One of the speakers most likely to raise eyebrows at The Cambridge Union this term will be Katie Hopkins. The Sun columnist, former apprentice candidate and business woman is best known for her strong, if somewhat confused, attitudes towards acceptable names for her children’s playmates– remember the infamous debate featuring Hopkins’ claim that children with ‘geographical names’ are unfit to interact with her daughter India.
But she doesn’t confine herself to monitoring her children’s friendship groups lest they pick up bad habits or nasty diseases from a Brooklyn or a Chardonnay. Pick any issue and Hopkins, self proclaimed ‘Jesus of the outspoken’, will be ‘telling it like it is’ – so long as she’s standing up to one of those well known scourges of society: mothers, overweight people, the working class and so on.
Hopkins’ views are, as a rule, offensive, ill-considered and objectionable. It’s safe to say that there are very few points on which she and I agree. But that isn’t what makes her a bad choice of speaker. What makes her a bad choice is that so much of what she has to say is utterly banal. Plenty of the Union’s more controversial invitations have been defended on basis that there’s a value in hearing and challenging views with which one disagrees. The point is, quite simply, that Katie Hopkins has very little of interest to say. The Cambridge Union Society claims to mount a “historic defence of free speech and…participatory democracy… through the use of rational argument and credible intellectual exchange” – is any of that really advanced by such pressing debates as ‘Can you be fat and happy?’ and ‘Is it ok to miss your child’s birthday?’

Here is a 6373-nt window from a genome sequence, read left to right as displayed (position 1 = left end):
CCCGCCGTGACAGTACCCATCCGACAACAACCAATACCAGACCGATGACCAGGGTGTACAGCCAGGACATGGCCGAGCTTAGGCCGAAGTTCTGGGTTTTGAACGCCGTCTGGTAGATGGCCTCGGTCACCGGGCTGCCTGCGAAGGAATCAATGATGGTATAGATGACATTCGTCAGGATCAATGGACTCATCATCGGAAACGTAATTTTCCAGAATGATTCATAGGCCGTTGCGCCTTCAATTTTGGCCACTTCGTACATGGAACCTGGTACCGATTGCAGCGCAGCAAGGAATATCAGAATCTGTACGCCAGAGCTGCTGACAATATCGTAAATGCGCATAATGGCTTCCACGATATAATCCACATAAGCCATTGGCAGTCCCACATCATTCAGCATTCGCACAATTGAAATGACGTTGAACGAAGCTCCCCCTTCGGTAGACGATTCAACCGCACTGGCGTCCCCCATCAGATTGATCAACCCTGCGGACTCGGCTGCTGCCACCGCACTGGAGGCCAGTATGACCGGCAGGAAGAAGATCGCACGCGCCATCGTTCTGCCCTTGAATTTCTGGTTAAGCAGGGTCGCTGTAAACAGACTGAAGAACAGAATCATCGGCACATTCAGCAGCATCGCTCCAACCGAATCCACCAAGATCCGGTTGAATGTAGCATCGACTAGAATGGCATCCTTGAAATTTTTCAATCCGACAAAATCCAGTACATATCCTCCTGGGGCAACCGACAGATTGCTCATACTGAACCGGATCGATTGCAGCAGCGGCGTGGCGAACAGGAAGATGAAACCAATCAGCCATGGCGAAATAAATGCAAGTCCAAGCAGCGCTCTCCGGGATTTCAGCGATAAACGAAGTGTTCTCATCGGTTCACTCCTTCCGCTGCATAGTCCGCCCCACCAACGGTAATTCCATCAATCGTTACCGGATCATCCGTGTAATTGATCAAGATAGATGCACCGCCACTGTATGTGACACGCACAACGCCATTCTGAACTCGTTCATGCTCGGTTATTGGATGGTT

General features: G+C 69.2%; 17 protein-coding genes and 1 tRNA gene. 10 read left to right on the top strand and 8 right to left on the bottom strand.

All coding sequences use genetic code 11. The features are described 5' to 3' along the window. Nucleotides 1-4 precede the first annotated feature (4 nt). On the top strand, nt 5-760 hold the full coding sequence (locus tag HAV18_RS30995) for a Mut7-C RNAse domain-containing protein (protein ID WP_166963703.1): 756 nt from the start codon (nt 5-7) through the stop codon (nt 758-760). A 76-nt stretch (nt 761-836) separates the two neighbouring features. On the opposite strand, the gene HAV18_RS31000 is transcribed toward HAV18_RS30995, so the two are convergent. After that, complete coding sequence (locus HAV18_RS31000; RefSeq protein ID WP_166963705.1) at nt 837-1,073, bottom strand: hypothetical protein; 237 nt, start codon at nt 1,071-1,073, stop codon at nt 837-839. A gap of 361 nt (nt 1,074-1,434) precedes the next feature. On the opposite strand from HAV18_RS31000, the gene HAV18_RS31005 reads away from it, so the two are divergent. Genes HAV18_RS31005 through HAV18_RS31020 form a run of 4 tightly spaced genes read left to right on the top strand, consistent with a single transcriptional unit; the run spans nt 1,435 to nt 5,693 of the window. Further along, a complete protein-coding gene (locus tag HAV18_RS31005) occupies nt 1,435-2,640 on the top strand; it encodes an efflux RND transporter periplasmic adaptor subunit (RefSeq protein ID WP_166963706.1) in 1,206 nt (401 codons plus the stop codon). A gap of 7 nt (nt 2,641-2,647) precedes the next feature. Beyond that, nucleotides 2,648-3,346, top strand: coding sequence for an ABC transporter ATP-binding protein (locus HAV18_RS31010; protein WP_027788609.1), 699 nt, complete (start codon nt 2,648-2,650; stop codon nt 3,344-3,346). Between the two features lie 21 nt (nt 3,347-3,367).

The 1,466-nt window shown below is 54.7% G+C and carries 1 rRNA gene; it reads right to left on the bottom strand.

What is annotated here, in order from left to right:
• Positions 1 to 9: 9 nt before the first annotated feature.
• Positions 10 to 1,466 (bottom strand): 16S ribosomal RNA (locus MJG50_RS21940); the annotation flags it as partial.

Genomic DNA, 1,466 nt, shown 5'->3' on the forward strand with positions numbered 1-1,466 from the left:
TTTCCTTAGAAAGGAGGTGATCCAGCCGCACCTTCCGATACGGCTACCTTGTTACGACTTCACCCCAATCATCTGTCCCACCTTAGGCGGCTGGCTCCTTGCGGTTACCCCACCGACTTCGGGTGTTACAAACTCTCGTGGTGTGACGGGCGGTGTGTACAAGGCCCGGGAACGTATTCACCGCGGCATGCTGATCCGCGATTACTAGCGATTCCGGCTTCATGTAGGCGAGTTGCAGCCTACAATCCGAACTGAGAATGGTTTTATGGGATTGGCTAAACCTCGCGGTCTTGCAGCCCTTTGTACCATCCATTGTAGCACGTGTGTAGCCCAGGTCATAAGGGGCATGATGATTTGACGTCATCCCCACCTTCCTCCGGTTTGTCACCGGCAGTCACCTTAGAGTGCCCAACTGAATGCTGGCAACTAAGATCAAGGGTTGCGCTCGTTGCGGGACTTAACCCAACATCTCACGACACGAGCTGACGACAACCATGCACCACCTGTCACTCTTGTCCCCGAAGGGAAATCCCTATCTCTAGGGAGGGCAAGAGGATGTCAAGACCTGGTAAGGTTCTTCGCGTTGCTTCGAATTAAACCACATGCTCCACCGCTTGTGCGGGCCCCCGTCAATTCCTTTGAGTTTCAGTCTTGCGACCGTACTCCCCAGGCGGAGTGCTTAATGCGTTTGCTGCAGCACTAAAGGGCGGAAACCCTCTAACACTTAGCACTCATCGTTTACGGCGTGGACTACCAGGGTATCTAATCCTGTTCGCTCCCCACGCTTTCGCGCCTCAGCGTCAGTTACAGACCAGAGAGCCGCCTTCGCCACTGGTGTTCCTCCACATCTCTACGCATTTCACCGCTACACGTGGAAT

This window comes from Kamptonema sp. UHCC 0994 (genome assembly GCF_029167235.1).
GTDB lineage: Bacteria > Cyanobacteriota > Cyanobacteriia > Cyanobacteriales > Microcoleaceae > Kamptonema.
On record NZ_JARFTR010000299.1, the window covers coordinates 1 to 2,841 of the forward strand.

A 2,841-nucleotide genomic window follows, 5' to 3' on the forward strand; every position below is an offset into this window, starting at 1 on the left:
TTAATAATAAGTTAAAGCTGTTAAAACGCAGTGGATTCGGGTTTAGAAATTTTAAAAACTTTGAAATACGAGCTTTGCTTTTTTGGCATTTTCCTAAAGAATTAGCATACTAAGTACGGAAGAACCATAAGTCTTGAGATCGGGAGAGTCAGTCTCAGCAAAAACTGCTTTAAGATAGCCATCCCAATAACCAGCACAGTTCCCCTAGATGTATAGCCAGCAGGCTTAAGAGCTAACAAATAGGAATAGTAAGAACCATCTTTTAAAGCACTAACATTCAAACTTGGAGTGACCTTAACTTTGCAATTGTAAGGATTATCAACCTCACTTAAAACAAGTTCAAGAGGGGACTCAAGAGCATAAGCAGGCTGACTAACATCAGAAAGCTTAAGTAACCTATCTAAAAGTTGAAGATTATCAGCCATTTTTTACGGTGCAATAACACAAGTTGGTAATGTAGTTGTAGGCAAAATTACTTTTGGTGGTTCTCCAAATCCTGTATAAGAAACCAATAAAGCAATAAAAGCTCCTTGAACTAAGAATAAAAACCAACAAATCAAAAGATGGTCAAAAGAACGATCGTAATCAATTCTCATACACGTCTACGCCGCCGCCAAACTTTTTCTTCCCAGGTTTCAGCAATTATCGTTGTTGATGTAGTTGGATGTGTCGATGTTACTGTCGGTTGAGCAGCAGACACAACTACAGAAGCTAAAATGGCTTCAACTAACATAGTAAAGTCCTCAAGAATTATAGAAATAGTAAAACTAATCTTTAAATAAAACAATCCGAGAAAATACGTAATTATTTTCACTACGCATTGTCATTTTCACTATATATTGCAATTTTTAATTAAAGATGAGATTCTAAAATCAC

Hopkins makes a living being rude about other people’s lifestyle choices. She’s got to fund that private education somehow, I suppose, lest the kids be exposed to the “broad mix of children from very different social backgrounds” that she complains her local state school features, and it’s better than being one of those benefit scroungers, eh Katie? But does that really make her one of the ‘speakers who shape our world’? Sure, it’s exam term, and I imagine the Union was aiming for a little light, highly offensive relief for its members, but an appearance at what is a fairly prestigious debating union only adds to Hopkins’ credibility and public profile, without even contributing anything of interest to any debate of importance.
‘Trollumnists’ like Hopkins add nothing to credible intellectual exchange. But I don’t wish to suggest that they’re harmless. They pick the easiest targets to direct cheap, hateful shots at and in so doing add to the prevailing narrative of scapegoating the most vulnerable that is peddled by so much of this country’s press and politicians. Inviting Katie Hopkins to the Union is like sharing that Daily Mail article you’re so outraged by on Facebook.